If you like, combine the dry ingredients for the marinade together and keep them in a spice jar. Then, you just have to add fresh lemon juice and you’re ready to cook.
Serve this with a Greek salad, rice, olives, feta, or even (gasp) French fries. Fried or roasted eggplant would be great too.
These little ramekins are super-handy in the kitchen. I use them for dips, sauces, mixing up a quick salad dressing, nuts, slices of lemon to squeeze on fish, and olives. Use one for the olives, and another to hold the pits (works for cherries too). Or, you can even use them for spare change.
If you want try try actual za’atar, make sure to look carefully at the ingredients. Some of them have wheat (?!?) in them, and others are just thyme (which is the English translation). You want a mixture of sesame seeds, thyme, oregano or marjoram, and sumac. This one delivers what it should. Use it for the yogurt sauce, add it to roasted vegetables or fish, or sprinkle it into olive oil and serve with pita bread.
Sumac adds a pop of bright red color, as well as a citrusy, lemon flavor to food. It’s great with hummus, over fish, mixed in salads, or on potatoes. There’s no additives, salt, or other fillers in this jar, just sumac.
It’s so hot and sticky in NY you can practically swim in the air. Bleah! Even I don’t want to turn on the stove in this weather. When it feels like 100 degrees outside, dinner is a no cook meal. After dinner, it’s this frozen mango yogurt dessert recipe. It’s super-easy to make. And, you don’t need an ice cream machine or any special equipment either (a blessing in a small kitchen). An ordinary blender (or a stick blender) will do just fine. You also don’t have to add any sugar or honey. The recipe gets its sweetness entirely from the natural sugars in the fruit.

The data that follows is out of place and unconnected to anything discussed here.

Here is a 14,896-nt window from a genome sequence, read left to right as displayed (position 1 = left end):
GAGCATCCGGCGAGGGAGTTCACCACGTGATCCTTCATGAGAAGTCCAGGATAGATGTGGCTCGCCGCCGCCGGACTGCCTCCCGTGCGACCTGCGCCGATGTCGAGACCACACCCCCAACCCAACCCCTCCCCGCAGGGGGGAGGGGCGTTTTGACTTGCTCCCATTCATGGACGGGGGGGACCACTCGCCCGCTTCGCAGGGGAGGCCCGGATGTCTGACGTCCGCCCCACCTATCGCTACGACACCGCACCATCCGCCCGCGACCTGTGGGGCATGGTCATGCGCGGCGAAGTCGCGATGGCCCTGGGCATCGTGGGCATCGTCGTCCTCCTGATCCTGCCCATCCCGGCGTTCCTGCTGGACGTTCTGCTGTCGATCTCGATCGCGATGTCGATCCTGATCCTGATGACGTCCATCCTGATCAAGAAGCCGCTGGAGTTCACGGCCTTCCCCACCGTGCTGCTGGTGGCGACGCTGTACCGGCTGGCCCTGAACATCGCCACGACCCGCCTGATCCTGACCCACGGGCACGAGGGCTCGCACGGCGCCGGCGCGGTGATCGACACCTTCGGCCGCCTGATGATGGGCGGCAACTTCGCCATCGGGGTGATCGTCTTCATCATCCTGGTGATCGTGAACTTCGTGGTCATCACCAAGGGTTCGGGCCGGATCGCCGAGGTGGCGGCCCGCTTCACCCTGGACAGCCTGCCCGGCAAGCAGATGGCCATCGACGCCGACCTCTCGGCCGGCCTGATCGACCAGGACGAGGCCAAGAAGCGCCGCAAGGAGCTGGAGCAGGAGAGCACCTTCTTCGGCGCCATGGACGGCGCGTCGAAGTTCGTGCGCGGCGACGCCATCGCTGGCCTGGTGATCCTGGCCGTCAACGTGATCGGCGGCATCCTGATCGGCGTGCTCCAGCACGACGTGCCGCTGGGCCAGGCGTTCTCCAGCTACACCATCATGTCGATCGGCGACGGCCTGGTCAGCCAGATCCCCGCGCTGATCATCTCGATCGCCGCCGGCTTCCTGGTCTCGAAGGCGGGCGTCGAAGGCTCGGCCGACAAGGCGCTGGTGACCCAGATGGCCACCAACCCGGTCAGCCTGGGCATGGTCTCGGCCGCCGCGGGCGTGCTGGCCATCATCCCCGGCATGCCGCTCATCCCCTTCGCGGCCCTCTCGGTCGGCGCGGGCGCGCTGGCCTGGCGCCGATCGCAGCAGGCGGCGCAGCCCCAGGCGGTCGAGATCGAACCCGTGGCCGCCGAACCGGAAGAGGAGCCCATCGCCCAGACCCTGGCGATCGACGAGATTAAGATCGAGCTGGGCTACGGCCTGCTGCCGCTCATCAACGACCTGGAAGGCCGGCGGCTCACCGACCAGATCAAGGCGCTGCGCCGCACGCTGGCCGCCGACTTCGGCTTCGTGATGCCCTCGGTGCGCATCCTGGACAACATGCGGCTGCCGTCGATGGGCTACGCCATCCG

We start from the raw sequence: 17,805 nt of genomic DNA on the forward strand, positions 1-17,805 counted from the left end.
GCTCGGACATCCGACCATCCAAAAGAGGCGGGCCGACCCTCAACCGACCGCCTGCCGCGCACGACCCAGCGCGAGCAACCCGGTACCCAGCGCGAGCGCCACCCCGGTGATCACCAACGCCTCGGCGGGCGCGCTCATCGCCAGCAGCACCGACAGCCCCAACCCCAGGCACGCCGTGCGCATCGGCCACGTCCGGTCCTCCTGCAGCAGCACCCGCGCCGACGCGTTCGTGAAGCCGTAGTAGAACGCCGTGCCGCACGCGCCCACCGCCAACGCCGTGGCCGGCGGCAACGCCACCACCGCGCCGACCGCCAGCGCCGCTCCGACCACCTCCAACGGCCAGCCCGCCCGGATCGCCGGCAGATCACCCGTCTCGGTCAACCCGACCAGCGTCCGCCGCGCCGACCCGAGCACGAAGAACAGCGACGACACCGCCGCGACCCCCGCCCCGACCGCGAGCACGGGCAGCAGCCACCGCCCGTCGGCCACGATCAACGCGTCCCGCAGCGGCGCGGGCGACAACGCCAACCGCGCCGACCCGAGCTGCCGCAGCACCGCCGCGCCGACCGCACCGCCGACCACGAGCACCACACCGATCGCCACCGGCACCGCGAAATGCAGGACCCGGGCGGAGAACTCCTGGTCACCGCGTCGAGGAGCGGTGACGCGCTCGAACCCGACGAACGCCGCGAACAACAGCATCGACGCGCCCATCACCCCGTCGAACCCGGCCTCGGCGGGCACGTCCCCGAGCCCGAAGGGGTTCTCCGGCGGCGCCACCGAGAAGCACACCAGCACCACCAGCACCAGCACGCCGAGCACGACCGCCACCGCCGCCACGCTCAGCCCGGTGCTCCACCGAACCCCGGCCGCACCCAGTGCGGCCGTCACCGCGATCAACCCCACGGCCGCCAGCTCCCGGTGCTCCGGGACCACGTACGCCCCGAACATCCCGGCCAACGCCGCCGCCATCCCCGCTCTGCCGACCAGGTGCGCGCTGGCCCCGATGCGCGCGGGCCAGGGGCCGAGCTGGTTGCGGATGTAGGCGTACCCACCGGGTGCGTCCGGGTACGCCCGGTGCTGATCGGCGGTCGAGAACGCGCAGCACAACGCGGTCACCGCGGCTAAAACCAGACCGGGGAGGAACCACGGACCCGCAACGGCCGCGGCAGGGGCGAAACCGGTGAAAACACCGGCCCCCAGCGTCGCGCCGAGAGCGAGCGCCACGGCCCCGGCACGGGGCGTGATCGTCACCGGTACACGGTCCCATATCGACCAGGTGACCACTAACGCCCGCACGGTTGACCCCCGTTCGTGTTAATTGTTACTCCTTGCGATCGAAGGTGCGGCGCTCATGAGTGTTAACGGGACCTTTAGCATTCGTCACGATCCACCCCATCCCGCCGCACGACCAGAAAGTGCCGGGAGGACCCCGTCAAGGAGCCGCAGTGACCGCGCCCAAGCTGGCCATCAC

I’ve adapted this from Foodaholic’s frozen lemon ginger mango recipe. She made enough for a family (I didn’t), and I also changed her technique slightly. She freezes the yogurt and the fruit separately and then blends them together. I found it got much too hard that way. And, it’s an extra container to wash. So, I just put it all in the blender and hit the button. She is right that the yogurt must be thick (Greek yogurt works best), and that it will crystallize if you leave it in the freezer too long.
If you can get good fresh mangoes, use them! If you can’t, or if you are lazy and don’t want the fuss and mess of peeling and cutting them, buy the frozen mangoes from Trader Joe’s. Take out what you need and let the fruit defrost slightly before trying to put it in the blender.
A great way to take advantage of fresh, local strawberries, this strawberry balsamic grilled cheese sandwich is an updated childhood classic meant for grownups. Don’t worry, it’s still wonderful comfort food!
I saw a similar recipe on social media and decided I had to try it. They used blackberries, but I figured strawberries would work just as well, and I had just a few local summer strawberries left (since the season was delayed by wet weather). The original post I saw didn’t specify what cheese to use. The internet suggested a strawberry balsamic brie sandwich, but I didn’t have brie either. So, I used smoked gouda instead. The gooey, melty, smoky gouda, the tart vinegar, and the sweet strawberries combine for a salty-sweet-tangy burst of flavor. Plus, some crunch from the grilled bread.
You can use the gouda, or brie, or probably any mild cheese that melts well for this. If you don’t have strawberries, use blackberries instead. I made this with rye bread, but any crusty bread would work well. Ciabatta would likely be great (it makes wonderful grilled cheese sandwiches), because it absorbs the oil’s flavor and turns a beautiful golden brown without getting greasy.